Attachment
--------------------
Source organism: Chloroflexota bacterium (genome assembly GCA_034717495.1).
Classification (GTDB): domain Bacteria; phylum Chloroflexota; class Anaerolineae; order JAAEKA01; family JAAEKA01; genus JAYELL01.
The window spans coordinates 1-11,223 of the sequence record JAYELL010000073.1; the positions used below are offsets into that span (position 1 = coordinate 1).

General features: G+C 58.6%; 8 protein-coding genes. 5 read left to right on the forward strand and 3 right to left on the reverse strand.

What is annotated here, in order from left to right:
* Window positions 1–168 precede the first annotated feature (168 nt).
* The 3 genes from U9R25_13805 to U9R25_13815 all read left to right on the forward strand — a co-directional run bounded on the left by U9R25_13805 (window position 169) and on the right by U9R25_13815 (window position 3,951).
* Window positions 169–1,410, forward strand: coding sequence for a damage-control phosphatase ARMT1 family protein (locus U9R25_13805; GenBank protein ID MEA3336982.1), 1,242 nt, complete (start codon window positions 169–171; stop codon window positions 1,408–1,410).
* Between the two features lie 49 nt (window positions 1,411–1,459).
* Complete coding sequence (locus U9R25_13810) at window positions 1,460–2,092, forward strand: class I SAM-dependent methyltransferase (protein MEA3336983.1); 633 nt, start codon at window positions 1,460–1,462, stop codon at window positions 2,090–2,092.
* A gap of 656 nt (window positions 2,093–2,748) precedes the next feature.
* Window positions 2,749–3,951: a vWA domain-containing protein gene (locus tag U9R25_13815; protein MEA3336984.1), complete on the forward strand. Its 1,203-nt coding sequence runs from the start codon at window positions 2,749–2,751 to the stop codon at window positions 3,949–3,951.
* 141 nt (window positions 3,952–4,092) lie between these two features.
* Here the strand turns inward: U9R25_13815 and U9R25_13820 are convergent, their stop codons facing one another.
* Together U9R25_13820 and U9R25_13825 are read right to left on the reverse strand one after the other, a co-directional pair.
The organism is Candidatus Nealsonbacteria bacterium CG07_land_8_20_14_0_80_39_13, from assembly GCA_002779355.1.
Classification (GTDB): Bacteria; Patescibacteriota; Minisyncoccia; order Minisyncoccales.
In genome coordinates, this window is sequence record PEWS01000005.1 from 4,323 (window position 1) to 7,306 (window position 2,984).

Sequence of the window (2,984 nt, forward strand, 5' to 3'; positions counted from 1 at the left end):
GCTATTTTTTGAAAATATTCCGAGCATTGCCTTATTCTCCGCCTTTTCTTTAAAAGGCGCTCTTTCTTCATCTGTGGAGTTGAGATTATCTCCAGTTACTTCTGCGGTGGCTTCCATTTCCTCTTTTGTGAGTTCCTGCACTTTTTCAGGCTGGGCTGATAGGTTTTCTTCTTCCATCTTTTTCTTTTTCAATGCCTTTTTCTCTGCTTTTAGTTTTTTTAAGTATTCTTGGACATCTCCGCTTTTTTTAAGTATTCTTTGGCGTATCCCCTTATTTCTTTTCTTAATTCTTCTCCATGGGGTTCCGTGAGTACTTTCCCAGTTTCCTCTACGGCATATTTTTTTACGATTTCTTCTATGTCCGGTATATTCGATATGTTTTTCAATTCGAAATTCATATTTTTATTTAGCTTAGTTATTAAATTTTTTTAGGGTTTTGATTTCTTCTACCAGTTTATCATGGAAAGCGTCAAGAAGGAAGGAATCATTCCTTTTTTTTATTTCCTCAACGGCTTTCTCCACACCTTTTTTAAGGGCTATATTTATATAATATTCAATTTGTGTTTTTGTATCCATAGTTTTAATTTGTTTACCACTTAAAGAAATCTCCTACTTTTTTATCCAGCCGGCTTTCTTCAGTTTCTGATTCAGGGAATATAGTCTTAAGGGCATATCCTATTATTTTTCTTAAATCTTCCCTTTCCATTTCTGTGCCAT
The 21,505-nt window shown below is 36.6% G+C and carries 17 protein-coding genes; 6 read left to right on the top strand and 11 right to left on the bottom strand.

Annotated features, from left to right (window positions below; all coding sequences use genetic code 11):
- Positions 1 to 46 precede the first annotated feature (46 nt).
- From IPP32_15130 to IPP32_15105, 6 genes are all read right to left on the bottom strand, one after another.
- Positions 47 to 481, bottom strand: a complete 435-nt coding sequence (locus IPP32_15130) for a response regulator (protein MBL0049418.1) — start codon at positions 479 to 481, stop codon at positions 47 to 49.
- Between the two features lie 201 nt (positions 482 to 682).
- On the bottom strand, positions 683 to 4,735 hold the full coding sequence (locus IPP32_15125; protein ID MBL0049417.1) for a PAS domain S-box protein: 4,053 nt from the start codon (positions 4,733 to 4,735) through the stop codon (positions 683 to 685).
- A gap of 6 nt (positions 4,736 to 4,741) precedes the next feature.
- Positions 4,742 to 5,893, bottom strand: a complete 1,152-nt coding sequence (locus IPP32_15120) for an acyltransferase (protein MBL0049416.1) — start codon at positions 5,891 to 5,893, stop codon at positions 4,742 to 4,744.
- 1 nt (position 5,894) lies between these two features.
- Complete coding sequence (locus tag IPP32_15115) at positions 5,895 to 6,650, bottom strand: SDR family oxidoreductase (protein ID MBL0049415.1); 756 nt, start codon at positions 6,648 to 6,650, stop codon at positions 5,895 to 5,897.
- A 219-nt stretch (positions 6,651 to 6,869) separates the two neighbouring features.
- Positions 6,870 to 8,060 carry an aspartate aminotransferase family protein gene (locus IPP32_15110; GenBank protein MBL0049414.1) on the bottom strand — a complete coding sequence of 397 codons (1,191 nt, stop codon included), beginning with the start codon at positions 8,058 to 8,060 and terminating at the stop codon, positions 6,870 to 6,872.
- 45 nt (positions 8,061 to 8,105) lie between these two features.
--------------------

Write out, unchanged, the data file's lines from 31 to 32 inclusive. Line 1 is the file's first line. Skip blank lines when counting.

- Complete coding sequence (locus tag IPP32_15115) at positions 5,895 to 6,650, bottom strand: SDR family oxidoreductase (protein ID MBL0049415.1); 756 nt, start codon at positions 6,648 to 6,650, stop codon at positions 5,895 to 5,897.
- A 219-nt stretch (positions 6,651 to 6,869) separates the two neighbouring features.